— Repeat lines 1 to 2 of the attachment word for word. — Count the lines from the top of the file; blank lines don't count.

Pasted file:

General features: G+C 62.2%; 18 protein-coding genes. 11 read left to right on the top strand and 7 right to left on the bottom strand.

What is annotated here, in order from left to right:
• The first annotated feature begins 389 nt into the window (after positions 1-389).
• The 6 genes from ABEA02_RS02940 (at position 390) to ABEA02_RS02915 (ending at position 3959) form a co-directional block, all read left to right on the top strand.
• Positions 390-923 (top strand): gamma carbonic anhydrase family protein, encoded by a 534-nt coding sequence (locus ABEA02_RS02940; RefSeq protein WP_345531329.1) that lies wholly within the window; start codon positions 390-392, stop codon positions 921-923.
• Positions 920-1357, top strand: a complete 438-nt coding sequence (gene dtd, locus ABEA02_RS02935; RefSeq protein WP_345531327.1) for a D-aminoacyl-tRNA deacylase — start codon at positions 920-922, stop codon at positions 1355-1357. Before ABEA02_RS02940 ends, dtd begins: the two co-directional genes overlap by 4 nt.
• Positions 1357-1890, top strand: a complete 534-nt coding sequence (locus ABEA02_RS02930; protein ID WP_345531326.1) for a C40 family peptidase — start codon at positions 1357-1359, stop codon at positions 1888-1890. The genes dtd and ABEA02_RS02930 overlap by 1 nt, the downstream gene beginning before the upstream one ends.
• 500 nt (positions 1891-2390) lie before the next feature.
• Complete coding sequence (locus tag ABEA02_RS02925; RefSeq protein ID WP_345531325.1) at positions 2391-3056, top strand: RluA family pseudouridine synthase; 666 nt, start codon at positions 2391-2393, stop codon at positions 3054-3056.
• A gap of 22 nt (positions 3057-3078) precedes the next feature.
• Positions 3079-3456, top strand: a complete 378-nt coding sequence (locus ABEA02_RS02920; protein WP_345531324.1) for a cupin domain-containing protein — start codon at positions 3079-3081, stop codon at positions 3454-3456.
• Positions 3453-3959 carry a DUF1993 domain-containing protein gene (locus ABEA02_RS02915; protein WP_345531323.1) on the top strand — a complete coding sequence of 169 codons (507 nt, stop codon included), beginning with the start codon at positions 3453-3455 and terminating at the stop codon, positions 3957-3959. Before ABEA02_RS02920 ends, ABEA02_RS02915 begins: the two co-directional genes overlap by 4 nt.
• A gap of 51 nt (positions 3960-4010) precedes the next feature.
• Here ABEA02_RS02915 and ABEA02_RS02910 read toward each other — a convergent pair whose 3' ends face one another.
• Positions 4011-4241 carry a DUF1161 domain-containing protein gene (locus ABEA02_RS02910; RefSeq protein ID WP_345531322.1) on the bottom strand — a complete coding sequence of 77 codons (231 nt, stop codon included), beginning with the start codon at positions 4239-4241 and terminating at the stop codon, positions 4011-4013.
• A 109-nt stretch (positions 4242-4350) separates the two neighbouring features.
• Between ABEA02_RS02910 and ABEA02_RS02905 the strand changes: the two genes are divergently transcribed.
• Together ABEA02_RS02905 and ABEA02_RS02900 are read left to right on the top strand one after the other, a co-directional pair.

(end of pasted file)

General features: G+C 62.2%; 18 protein-coding genes. 11 read left to right on the top strand and 7 right to left on the bottom strand.

What is annotated here, in order from left to right: